Measuring Personality in the SOEP

The German Socio-Economic-Panel (SOEP) is a longitudinal study of German households. The core questions address economic issues, work, health, and well-being. However, additional questions are sometimes added. In 2005, the SOEP included a 15-item measure of the Big Five; the so-called BFI-S (Lang et al., 2011). As each personality dimension is measured with only three items, scale scores are rather unreliable measures of the Big Five. A superior way to examine personality in the SOEP is to build a measurement model that relates observed item scores to latent factors that represent the Big Five.

Anusic et al. (2009) proposed a latent variable model for an English version of the BFI-S.

The most important feature of this model is the modeling of method factors in personality ratings. An acquiescence factor accounts for general response tendencies independent of item content. In addition, a halo factor accounts for evaluative bias that inflates correlations between two desirable or two undesirable items and attenuates correlations between a desirable and an undesirable item. The Figure shows that the halo factor is bias because it correlates highly with evaluative bias in ratings of intelligence and attractiveness.

The model also includes a higher-order factor that accounts for a correlation between extraversion and openness.

Since the article was published I have modified the model in two ways. First, the Big Five are conceptualized as fully independent which is in accordance with the original theory. Rather than allowing for correlations among Big Five factors, secondary loadings are used to allow for relationships between extraversion and openness items. Second, halo bias is modeled as a characteristic of individual items rather than the Big Five. This approach is preferable because some items have low loadings on halo.

Figure 2 shows the new model.

I fitted this model to the 2005 data using MPLUS (syntax and output: ). The model had acceptable fit to the data, CFI = .962, RMSEA = .035, SRMR = .029.

Table 1 shows the factor loadings. It also shows the correlation of the sum scores with the latent factors.


The results show that all items load on their primary factor although some loadings are very small (e.g., forgiving). Secondary loadings tend to be small (< .2), although they are highly significant in the large sample. All items load on the evaluative bias factor, with some fairly large loadings for considerate, efficient, and talkative. Reserved is the most evaluatively neutral item. Acquiescence bias is rather weak.

The scale scores are most strongly related to the intended latent factor. The relationship is fairly strong for neuroticism and extraversion, suggesting that about 50% of the variance in scale scores reflects the intended construct. However, for the other three dimensions, correlations suggest that less than 50% of the variance reflects the intended construct. Moreover, the remaining variance is not just random measurement error. Evaluative bias contributes from 10% up to 25% of additional variance. Acquiescence bias plays a minor role because most scales have a reverse scored item. Openness is an exception and acquiescence bias contributes 10% of the variance in scores on the Openness scale.

Given the good fit of this model, I recommend it for studies that want to examine correlates of the Big Five or that want to compare groups. Using this model will produce better estimates of effect sizes and control for spurious relationships due to method factors.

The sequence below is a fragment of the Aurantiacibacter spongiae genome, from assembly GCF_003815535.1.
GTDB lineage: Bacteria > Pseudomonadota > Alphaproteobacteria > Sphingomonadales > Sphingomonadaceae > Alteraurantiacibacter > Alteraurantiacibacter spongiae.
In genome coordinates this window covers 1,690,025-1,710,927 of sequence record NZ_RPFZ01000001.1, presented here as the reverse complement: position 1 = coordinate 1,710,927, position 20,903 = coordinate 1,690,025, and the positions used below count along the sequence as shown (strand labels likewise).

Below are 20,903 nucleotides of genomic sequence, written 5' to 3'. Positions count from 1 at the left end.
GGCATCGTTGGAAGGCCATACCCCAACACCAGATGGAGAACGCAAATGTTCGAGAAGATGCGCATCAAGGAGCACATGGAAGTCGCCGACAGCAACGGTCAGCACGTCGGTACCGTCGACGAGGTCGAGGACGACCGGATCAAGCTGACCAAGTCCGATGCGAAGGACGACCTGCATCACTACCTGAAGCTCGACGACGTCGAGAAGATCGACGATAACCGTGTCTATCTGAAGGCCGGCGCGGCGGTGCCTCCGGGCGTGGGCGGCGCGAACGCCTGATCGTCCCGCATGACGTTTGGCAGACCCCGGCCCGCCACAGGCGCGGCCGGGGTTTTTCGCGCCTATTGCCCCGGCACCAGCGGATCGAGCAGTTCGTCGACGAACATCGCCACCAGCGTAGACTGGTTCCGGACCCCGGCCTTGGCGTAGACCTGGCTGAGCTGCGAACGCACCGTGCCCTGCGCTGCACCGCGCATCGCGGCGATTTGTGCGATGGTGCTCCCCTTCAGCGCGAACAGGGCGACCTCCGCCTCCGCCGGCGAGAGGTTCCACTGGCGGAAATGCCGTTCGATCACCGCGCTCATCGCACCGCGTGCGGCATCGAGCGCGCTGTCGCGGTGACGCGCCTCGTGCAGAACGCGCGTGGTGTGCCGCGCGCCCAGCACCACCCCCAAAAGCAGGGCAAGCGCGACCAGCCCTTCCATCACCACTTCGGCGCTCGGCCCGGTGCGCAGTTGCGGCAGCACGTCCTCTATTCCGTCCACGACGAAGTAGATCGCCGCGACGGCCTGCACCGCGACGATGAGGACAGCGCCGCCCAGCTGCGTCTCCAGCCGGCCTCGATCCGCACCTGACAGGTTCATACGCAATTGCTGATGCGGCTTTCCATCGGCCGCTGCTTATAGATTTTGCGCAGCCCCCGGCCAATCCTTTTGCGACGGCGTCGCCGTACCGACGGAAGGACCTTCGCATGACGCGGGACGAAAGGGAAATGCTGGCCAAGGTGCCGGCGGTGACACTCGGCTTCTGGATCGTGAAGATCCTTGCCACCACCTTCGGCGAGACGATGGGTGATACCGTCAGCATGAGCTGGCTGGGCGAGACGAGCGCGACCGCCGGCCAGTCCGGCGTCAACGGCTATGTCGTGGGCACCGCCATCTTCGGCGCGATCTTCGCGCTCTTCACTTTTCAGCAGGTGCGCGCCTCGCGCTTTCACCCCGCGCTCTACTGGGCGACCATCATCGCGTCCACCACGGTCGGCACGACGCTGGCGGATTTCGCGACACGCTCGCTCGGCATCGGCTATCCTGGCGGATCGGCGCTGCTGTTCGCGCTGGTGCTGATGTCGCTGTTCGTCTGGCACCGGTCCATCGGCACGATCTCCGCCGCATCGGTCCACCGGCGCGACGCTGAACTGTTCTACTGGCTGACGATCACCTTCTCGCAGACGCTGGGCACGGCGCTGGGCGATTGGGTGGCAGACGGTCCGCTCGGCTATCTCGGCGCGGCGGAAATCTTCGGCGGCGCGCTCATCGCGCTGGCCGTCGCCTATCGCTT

6 thoughts on “Measuring Personality in the SOEP

  1. Have you ever considered the wealth of data collected from the Strong Vocational Interest Blank. Strong measured occupational norms (profiles) for 400 occupational groups (mostly male) using a 200 item questionnaire. He could then predict what occupation a person would wind up in 10 years later and verified this in follow-up studies. His results were only slightly worse at predicting a person’s choices than the person himself. Holland later did a factor analysis and came up with 6 main occupational clusters which he named Realistic, Investigative, Artistic, Social, Enterprising, and Conventional (RIASEC), each of which characterizes a type of person who will naturally gravitate towards, choose, and enjoy a specific occupation or vocational area as well as personal interests that are also shared by each type. My point is that Strong had gathered data as far back as 1915 and Holland’s types “rhyme” with the OCEAN traits. If there is overlap between OCEAN and RIASEC you can then extend traits to occupational choice. For example: You can answer this question: “Are our Traits what attracts us to particular occupations?” A salesman is an Enterprising type and we know they are generally extroverts. Social Types are Open, conscientious and Agreeable and Artistic Types have Neurotic type traits and generally correlate negatively with the other 5 Types. It’s also the only Type that correlates negatively with all the other Types. My thesis in 1980 was on Hollands Theory so when I discovered OCEAN traits 15 years later I immediately noted the overlap of Types with Traits.

    1. I would love to analyze the data, but I don’t think they are open. Regarding overlap with the Big Five, there are some expected correlations (artistic = openness) (social = agreeable) (enterprising = E), but the correlations are not that strong (pun not indended). I think vocational interest measures have some important unique variance that adds to their predictive validity. Personally, I think the Big Five are a good broad approach, but for applied questions lower order factors are better.

Leave a Reply